Steve Peacher: You guys use a less liquid assets, as you refer to, in this product. And so, that means you’ve really got to manage liquidity at the same time you're trying to make tactical moves as relative values change in the market. So, talk about that in a minute. I mean, how do you manage portfolio liquidity given that you've got a mix of assets between liquid and illiquid. And how does that inter intersect with, or help or limit your ability to make tactical moves as you see relative value change in the market?

Richard Familetti: Maybe I’ll start. We do use private debt in the in the strategy, and we think it's an excellent diversifier versus public debt. Of course there's an illiquidity and sort of a complexity premium that goes along with the using that using private debt, but we think the benefits are significant in terms of   income added, versus, on a risk adjusted basis. We find that that with even with just a fifteen or twenty percent exposure to private debt the liquidity issues aren't that aren't that high, given that that we use quite a bit of public debt. And then, you know, in addition as a portfolio level view. We always carry two or three percent in cash for opportunities, or if we do have a need for liquidity. And then the one other thing that's interesting about our strategy is what we when we sometimes, when we switch between asset classes, instead of forcing portfolio managers to make liquidity decisions at times when they might not want to, we can use a bit of a derivatives overlay to make adjustments to sectors with, and then slowly move the underlying debt from one from one part of our strategy to another.

John Fekete: Just to add one quick thing to that is beyond the two to three percent cash that we normally have, we've got a pool of larger cap, more liquid investment grade assets that can be turned into cash on pretty short notice. And that segment of the portfolio can be a liquidity anchor and then allow us to invest in higher returning less liquid things like private fixed income and high yield bonds, which can be a return engine over the long term.

Steve Peacher: Well, I think I’m biased, of course, but I think this is going to be a great time starting this fall, probably for the next twelve to eighteen months, in the credit markets. Being able to move between sectors as values change, start rates, as a fed stops raising rates, as we see how the economy develops, and we see what happens with credit spreads. It's a great time to be uh, you know, for investors to be uh in these markets and look into this kind of product. So it's timely. Let me throw unrelated to the credit markets, you guys live on opposite coasts but you’re both Philadelphia sports fans. So, I have two questions that I’ll throw at you. Despite the fact that Philly's lost the World Series, you must have had some favorite moments of either the World Series or the play off. So what was your favorite moment in for the Phillies at the end of the season? And are the Eagles going to win the Super Bowl?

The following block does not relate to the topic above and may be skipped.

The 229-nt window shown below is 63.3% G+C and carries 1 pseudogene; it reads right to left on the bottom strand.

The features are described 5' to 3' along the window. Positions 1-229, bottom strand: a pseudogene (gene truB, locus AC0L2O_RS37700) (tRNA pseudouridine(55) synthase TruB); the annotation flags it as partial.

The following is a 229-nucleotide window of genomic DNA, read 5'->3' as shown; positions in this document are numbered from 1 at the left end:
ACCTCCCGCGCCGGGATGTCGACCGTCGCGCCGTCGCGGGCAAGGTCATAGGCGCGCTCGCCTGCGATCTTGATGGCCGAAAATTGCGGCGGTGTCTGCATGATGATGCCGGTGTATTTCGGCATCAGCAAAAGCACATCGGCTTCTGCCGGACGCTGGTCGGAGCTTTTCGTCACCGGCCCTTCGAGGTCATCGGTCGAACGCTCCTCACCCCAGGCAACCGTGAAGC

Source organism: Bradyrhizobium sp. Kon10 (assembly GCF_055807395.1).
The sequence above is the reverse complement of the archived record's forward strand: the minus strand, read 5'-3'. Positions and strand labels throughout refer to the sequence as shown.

John Fekete: Well, I'll take the Eagles question. I'll let Rich take the Phillies, that's more heartbreaking. They certainly look great right, undefeated, expectations were not very high for the Eagles, very reminiscent of that 2017/2018 season when they kinda snuck in the playoffs caught everybody by surprise. And beat the Patriots, which I’ll never forget for the rest of my life, the first and only Eagle Super Bowl. So I feel very good about that, even four years later.

Richard Familetti: Well, I’ll start out by saying, even though I should speak about the Phillies I'll start by saying a couple of things about the Eagles: one they are favored to win the rest of their games according to the betting lines, which I take quite a bit of fear in, but they do look good all around, and so it's fun. They're certainly fun to watch. I'll just say, Bryce Harper's home run, you know, to basically seal the deal, was probably a highlight for me. But I watched all the games, my brother came around and we watched them, and it was fun while lasted, and we were happy to see them go so deep into the playoffs.

Steve Peacher: Well, that Harper home run was a special moment, and also the Schwarber home run that went like four hundred, and I don't know how many feet in, like a nanosecond, was also a pretty cool moment. And all I’ll say is that I been to one Super Bowl, and it was in Jacksonville when the Pats beat the Eagles, and the Eagles kind of gave it away at the end. All right, well, listen. This was a good conversation. Thanks, guys for taking the time, and thanks to everybody for listening to this episode of “Three in Five.”